This image of the Antennae galaxies is the sharpest yet of this merging pair of galaxies. During the course of the collision, billions of stars will be formed. The brightest and most compact of these star birth regions are called super star clusters. The two spiral galaxies started to interact a few hundred million years ago, making the Antennae galaxies one of the nearest and youngest examples of a pair of colliding galaxies. Nearly half of the faint objects in the Antennae image are young clusters containing tens of thousands of stars. The orange blobs to the left and right of image centre are the two cores of the original galaxies and consist mainly of old stars criss-crossed by filaments of dust, which appears brown in the image. The two galaxies are dotted with brilliant blue star-forming regions surrounded by glowing hydrogen gas, appearing in the image in pink. The new image allows astronomers to better distinguish between the stars and super star clusters created in the collision of two spiral galaxies. They give us a preview of what may happen when our Milky Way galaxy collides with the neighbouring Andromeda galaxy in several billion years.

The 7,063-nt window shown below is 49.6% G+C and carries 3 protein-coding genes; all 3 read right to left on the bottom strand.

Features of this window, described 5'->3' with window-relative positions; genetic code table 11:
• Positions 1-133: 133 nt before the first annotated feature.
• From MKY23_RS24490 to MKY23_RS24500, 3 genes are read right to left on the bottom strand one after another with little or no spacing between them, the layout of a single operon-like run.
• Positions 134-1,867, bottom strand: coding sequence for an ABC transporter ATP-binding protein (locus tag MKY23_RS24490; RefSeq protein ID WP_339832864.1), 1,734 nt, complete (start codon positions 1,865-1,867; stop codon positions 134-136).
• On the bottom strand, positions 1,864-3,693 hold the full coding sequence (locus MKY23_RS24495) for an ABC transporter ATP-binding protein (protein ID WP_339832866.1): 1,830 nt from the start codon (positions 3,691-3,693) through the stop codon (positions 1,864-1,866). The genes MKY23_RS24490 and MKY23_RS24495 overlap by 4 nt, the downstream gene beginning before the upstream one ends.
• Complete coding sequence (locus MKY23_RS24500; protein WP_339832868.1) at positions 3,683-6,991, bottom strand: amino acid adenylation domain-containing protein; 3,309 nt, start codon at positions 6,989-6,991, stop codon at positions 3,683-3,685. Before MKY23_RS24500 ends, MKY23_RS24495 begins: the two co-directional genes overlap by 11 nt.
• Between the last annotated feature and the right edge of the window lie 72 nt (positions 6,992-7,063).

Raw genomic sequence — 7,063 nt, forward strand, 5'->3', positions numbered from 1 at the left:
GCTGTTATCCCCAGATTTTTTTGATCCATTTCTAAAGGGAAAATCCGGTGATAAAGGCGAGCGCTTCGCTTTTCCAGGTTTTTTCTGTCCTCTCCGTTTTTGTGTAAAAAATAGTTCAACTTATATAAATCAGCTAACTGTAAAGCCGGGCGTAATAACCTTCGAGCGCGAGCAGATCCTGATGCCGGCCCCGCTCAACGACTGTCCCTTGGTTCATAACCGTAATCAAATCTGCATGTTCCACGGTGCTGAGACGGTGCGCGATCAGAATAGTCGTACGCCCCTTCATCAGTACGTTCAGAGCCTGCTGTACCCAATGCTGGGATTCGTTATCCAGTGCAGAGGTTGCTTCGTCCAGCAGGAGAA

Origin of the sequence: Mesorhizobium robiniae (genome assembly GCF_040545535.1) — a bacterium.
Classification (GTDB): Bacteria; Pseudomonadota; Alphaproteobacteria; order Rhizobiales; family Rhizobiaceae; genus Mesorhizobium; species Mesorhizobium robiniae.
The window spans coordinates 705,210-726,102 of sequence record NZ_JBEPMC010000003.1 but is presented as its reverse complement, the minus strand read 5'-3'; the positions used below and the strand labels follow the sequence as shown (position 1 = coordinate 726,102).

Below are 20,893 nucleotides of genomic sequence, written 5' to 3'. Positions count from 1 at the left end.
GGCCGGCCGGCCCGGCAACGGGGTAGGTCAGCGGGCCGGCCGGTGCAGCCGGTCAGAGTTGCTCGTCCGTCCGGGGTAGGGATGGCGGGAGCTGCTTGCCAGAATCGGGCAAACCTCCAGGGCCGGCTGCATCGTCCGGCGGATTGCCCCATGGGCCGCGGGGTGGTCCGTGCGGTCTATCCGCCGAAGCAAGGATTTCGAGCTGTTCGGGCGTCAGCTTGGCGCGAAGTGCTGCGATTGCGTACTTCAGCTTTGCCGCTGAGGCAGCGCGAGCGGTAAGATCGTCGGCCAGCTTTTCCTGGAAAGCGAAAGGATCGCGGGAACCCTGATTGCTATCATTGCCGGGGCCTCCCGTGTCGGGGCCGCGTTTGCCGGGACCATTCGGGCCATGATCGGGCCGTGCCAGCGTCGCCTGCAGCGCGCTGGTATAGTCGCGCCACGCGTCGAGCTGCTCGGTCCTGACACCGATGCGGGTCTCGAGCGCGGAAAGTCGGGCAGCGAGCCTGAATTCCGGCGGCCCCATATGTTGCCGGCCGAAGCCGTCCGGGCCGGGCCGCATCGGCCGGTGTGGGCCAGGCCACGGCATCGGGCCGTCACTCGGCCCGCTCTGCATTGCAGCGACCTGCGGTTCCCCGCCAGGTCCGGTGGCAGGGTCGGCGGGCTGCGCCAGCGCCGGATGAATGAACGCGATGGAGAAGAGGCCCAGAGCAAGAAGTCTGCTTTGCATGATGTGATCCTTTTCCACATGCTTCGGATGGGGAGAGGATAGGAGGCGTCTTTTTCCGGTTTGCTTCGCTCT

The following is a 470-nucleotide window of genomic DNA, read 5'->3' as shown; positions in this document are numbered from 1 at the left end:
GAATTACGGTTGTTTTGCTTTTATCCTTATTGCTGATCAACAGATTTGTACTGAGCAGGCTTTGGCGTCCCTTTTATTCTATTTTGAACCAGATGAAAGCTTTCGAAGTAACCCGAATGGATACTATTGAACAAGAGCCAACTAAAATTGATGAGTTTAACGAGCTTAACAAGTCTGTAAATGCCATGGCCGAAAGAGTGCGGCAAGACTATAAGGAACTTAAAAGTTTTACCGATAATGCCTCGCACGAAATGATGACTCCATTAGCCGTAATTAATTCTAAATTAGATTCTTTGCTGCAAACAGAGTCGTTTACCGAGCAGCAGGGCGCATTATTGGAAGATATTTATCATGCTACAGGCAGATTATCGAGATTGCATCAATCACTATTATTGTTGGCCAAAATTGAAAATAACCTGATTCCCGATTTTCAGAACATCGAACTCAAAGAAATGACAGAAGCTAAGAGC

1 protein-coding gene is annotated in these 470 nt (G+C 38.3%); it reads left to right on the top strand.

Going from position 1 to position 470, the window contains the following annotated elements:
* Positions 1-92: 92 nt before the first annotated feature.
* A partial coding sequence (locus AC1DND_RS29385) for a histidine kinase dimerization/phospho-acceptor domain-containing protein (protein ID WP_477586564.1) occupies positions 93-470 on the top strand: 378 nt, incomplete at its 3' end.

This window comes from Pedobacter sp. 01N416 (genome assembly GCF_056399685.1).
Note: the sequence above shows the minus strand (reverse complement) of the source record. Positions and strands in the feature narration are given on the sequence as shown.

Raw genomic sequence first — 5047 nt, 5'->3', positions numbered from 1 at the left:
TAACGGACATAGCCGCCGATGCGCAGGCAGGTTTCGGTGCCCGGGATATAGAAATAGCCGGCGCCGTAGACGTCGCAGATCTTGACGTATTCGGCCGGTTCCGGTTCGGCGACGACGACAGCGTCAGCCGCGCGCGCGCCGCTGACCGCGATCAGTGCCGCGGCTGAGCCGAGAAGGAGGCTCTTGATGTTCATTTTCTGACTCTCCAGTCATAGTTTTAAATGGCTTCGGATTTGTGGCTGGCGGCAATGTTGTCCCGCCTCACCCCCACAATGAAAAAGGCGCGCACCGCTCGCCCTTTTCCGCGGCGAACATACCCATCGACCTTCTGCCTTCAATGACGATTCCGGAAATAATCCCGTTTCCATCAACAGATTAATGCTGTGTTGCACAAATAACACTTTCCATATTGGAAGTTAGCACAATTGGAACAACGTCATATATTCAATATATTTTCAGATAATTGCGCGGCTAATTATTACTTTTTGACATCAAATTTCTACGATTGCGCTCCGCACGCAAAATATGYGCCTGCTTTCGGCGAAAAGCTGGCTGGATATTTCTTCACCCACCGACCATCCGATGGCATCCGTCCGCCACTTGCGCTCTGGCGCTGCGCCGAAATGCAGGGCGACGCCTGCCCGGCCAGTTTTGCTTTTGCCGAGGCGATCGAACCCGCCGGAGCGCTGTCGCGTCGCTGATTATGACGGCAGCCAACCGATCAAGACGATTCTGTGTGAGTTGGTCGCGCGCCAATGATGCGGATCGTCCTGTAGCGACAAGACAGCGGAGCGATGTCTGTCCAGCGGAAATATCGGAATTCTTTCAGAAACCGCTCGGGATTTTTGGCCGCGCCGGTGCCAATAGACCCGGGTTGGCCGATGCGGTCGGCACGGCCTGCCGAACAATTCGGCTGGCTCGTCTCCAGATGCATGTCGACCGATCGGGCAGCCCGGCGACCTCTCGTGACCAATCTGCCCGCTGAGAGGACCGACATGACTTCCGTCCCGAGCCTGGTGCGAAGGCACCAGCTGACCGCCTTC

Image Credit: NASA, ESA, and the Hubble Heritage Team (STScI/AURA)-ESA/Hubble Collaboration